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Blog

Are You Highlighting Your Worth?

Librada Estrada

Last week Ana presented at the CHCI Alumni Association 2016 Webinar Series. The session was focused on strategies and tools for negotiating your promotion. 

During the one-hour presentation, Ana discussed trends in the current workforce, factors that influence how you negotiate and tips and resources for creating a win-win outcome. She also discussed mindset and how your beliefs about money and your value affect how and what you negotiate. Key to being successful is doing research about the organization and their priorities.

Another important element is preparing to highlight your worth. 

This was my biggest mistake when I first began to negotiate. I was not very good at it when I started. I would focus on the needs of the team or organization. And, I believed that my supervisor would be aware of my contributions. I also thought my actions spoke volumes for me. Boy was I naive and mistaken!

Now, you might think that your supervisor already knows what you do. Or, you think that you shouldn’t have to since you were recently evaluated. It does not matter!

It’s your job to make sure that you help make it easier for this person to say yes to you. It’s not enough to say that you want or deserve a raise, promotion or something else. You must prepare to share the impact of your work on your project, team and organization. Make it difficult for them to say no.

You have to paint a picture about your accomplishments, growth, and future potential to the organization.  

So, how do you prepare to negotiate? There are several resources accessible to you.

  • It starts with looking at your last evaluation and determining what have you accomplished between now and then.  What was some of the feedback that your supervisor, partners or teammates said about you? What examples can you share to support their statements?
  • Second, speak with your colleagues. Ask them what do they see you doing well or consider your strength. How are you contributing to their work or team? How do you make it easy for them to work with you?  What have you done or helped with that only your peers may know about? How do you collaborate with teams outside of your project(s) or deliverables? Do the same with partners. This helps answer what do others say about your work and how you support the organization.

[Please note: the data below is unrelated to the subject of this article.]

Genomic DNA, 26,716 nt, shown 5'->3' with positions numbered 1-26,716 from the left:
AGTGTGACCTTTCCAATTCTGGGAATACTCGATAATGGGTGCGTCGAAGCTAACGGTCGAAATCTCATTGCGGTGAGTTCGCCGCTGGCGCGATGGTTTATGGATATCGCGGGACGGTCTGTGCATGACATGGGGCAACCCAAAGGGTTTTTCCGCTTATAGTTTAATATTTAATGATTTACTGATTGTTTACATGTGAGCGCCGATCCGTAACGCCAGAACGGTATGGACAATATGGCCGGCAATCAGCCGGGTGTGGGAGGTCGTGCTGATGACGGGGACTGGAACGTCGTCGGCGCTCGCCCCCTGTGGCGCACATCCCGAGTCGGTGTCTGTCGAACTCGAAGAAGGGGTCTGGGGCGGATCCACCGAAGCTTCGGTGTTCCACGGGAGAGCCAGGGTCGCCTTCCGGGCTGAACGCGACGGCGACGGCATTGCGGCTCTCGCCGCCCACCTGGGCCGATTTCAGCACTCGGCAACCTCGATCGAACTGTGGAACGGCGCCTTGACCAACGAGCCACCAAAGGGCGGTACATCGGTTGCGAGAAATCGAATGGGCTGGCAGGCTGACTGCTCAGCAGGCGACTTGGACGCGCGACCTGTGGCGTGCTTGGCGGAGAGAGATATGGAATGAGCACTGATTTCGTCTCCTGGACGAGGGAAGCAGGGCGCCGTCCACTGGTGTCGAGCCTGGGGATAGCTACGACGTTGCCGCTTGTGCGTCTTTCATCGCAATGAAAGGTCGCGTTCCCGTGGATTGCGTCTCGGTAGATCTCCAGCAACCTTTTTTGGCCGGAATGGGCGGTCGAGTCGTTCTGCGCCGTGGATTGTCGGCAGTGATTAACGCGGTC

• Listen to what you are acknowledged for by your supervisor. Don’t just pay attention during the evaluation but throughout the year.
  • Prepare examples. Four elements to include in your story are the situation, what you were asked to do, what you did and the results. It’s not just about the numbers, it’s also about the impact that you have.

Questions that will help you prepare are:

  • What have you accomplished in the last year?
  • How have customers or partners benefited from your work?
  • What mistake(s) have you made and what did you learn from them?
  • What are new partnerships?
  • How is your team/project different based on what you have done?
  • What are new systems or process that you have implemented?
  • What systems or processes have you improved?
  • What are new activities?
  • What strengths do you want to highlight?

What is the story that you want decision makers to hear about your value to the organization? Prepare so that they do.

Your turn:  What’s something that you do or bring to the table that your team/organization hasn’t tapped into yet?

I will be presenting, as part of the CHCI Alumni Association 2016 Webinar Series, on July 26 at 1 pm ET. The webinar title is "Manager vs. Leader: Cultivating Your Individual Power Regardless of Title." To register, click here.

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